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how to identify whether seasonality is additive or multiplicative in a time series? Using Plots or any statistical tests?

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Usually it is easy to differentiate between additive and multiplicative seasonality by using the plots. A time series with multiplicative seasonality will generate a plot with increasing amplitude.

The following link will provide a few extra details.

http://www.forsoc.net/2014/11/11/can-you-identify-additive-and-multiplicative-seasonality/

In my opinion, it is better to transform the data (e.g. Box-Cox transformation). This way you do not have to worry about multiplicative seasonality and fitting can be performed using an additive model.

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  • $\begingroup$ The link goes to a Chinese website $\endgroup$ – John M Oct 18 '18 at 17:40
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A possible approach is to follow the same ideas used to choose the parameter of the Box-Cox transformation. If a Box-Cox parameter, $\lambda$, equal to 1 is chosen by the method, an additive relationship between the trend and the seasonal component. The function BoxCox.lambda in the R package forecast implements a couple of methods to choose this parameter.


Graphically, you can display a range-mean plot. To do so, you split the data in subsets of $n$ consecutive observations and compute the range and the mean in each subset. Then the range of each subsample is plot against the means. The size of each subsample, $n$, can be, for example, the periodicity of the data or the the square root of the total number of observations. If the range increases as the mean increases, then a multiplicative relationship is suggested by this plot; if the trend and seasonal are added additively, then the points in the range-mean plot will be located along a horizontal line. I think Guerrero's method in the function BoxCox.lambda is built upon this idea. At the bottom of this post I give you an example in R.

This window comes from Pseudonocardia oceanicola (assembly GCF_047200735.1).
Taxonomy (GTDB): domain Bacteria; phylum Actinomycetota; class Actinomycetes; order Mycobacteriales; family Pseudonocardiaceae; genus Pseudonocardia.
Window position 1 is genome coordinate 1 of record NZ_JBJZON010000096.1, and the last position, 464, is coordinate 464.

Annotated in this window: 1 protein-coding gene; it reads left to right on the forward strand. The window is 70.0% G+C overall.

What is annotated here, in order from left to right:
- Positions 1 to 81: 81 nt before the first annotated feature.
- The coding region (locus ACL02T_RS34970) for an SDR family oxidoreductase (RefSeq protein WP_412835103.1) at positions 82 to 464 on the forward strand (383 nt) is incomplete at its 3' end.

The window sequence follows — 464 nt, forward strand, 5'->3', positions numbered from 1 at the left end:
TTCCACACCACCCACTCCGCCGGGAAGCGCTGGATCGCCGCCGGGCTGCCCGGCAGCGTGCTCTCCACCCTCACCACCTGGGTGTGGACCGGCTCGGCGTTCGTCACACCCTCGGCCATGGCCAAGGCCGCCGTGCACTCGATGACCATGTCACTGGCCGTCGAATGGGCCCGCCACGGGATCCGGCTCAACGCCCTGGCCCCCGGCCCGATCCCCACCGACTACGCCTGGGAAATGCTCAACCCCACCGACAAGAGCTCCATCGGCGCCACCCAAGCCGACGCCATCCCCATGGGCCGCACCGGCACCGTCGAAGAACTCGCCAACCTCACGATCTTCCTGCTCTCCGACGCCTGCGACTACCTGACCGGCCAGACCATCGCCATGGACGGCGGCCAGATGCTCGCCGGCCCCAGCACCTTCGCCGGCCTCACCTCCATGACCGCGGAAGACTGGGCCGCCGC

You can also compare an additive and multiplicative model fitted to the data by means of the AIC or BIC criteria. Typically, this will mean fitting a model for the original data and for the logarithms of the data. In general, you should choose the model with the minimum value of the criteria. If you follow this option, remember adjusting the value of the likelihood for the so-called Jacobian term (otherwise the AIC from both models are not comparable since they are fitted to different data). For more details see my comment in this post.


Range-mean plot for the AirPassengers data. A fitted linear trend is added in order to assess the significance of the relationship between both measures. In this case, a positive relationship between both measures suggests a multiplicative relationship between the trend and the seasonal components.

x <- AirPassengers
lx <- split(x, gl(length(x)/12, 12))
m <- unlist(lapply(lx, mean))
r <- unlist(lapply(lx, function(x) diff(range(x))))
plot(m, r, xlab = "mean", ylab = "range")
abline(lm(r ~ m))

range-mean plot

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  • $\begingroup$ Thanks for your reply. I've used the range-mean plot for the co2 data. The plot shows a positive relationship between range and mean. The slope of the linear regression model is significantly different from zero with a p-value lower than 0.001. Based on these results I'd conclude that the times series follows a multiplicative model. But seasonality is without doubt additive for the co2 data. Am I missing something? $\endgroup$ – John M Oct 16 '18 at 17:45
  • $\begingroup$ Without seeing the data I don't know. There may be some outlier, leverage effect,... having an effect on the significance of the trend. You may try different values of $n$ when obtaining the plot and compare. $\endgroup$ – javlacalle Oct 16 '18 at 20:42
  • $\begingroup$ Thanks for your reply. I've used the times series about the co2 concentration at Mauna Loa (stat.ethz.ch/R-manual/R-devel/library/datasets/html/co2.html). You can import the dataset in R just by typing its name as you did with the AirPassegengers data. There are neither outliers nor leverage effects. $\endgroup$ – John M Oct 17 '18 at 10:02

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